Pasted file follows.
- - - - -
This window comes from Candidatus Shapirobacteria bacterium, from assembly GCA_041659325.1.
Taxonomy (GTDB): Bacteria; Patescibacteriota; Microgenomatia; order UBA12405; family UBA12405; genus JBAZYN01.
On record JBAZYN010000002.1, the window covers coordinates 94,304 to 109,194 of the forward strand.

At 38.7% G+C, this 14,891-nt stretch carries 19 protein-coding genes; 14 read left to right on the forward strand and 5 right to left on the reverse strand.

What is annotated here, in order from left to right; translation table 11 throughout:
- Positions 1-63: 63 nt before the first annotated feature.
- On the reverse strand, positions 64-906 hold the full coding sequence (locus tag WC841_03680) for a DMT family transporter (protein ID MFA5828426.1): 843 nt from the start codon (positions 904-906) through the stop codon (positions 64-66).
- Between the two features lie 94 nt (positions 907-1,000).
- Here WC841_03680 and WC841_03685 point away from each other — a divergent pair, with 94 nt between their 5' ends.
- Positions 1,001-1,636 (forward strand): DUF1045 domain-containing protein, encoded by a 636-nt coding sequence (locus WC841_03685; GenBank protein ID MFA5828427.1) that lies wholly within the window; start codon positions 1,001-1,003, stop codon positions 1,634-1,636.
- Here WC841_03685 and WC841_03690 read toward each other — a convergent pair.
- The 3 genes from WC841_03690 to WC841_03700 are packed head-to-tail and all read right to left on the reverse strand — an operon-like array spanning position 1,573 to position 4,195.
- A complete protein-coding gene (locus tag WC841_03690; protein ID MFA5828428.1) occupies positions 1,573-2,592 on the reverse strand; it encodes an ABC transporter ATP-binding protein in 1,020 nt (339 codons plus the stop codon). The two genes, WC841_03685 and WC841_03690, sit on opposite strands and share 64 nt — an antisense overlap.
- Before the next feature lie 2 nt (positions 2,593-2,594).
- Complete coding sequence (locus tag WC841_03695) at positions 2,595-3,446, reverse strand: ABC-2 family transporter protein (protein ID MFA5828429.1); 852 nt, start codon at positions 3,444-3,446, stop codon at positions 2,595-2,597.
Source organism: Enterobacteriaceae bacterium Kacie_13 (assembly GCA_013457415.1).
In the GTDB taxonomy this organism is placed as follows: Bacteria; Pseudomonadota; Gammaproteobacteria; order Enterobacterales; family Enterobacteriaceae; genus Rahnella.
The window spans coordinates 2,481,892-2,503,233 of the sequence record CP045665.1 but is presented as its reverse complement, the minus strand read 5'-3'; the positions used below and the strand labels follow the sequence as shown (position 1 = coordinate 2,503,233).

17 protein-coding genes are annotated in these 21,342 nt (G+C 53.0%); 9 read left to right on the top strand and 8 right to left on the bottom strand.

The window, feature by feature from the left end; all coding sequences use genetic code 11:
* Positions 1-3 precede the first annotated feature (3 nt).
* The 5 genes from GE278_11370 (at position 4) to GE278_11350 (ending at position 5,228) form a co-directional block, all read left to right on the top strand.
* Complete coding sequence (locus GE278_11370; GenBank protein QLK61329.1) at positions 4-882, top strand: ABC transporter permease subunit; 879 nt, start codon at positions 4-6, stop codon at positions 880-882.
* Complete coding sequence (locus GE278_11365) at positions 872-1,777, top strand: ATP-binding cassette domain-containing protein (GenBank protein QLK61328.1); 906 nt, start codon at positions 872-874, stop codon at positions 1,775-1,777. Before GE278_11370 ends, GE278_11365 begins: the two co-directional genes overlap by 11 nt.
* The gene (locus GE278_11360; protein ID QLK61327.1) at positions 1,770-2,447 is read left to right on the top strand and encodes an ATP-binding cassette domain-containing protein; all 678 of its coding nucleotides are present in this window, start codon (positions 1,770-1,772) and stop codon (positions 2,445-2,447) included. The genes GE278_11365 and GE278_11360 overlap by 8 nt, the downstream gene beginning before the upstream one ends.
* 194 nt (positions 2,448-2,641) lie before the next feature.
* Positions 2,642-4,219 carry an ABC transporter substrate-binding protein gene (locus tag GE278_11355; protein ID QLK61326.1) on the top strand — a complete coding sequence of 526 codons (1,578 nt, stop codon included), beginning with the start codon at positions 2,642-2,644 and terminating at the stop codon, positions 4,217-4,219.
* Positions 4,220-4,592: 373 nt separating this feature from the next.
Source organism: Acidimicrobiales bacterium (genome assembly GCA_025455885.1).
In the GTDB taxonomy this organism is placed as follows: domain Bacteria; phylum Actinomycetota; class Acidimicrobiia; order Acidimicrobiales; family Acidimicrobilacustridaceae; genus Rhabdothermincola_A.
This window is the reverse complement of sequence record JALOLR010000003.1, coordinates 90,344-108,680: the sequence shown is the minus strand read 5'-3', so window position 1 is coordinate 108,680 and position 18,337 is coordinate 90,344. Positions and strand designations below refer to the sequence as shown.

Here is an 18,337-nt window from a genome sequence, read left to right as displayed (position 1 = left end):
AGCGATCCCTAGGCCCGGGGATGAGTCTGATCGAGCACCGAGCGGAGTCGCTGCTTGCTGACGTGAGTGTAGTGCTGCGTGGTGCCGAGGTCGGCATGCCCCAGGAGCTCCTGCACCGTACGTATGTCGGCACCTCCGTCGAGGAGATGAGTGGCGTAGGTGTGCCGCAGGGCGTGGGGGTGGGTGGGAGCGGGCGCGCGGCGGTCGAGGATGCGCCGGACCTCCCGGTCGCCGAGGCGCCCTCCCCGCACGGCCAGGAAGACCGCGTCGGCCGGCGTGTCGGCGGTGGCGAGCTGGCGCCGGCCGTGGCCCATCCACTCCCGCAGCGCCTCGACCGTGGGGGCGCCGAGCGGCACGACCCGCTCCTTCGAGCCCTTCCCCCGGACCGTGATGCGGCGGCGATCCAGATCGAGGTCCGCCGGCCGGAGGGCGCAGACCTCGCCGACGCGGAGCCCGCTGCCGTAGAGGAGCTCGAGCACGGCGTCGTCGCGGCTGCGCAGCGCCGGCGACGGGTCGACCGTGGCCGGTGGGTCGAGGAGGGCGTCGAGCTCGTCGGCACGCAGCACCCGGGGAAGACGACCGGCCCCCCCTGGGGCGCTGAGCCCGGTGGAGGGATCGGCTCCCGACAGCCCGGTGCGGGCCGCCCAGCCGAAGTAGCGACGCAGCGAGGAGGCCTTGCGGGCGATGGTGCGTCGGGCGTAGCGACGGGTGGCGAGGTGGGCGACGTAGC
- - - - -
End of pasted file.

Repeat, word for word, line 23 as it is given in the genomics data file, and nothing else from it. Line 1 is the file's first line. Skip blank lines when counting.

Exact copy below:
* Complete coding sequence (locus GE278_11370; GenBank protein QLK61329.1) at positions 4-882, top strand: ABC transporter permease subunit; 879 nt, start codon at positions 4-6, stop codon at positions 880-882.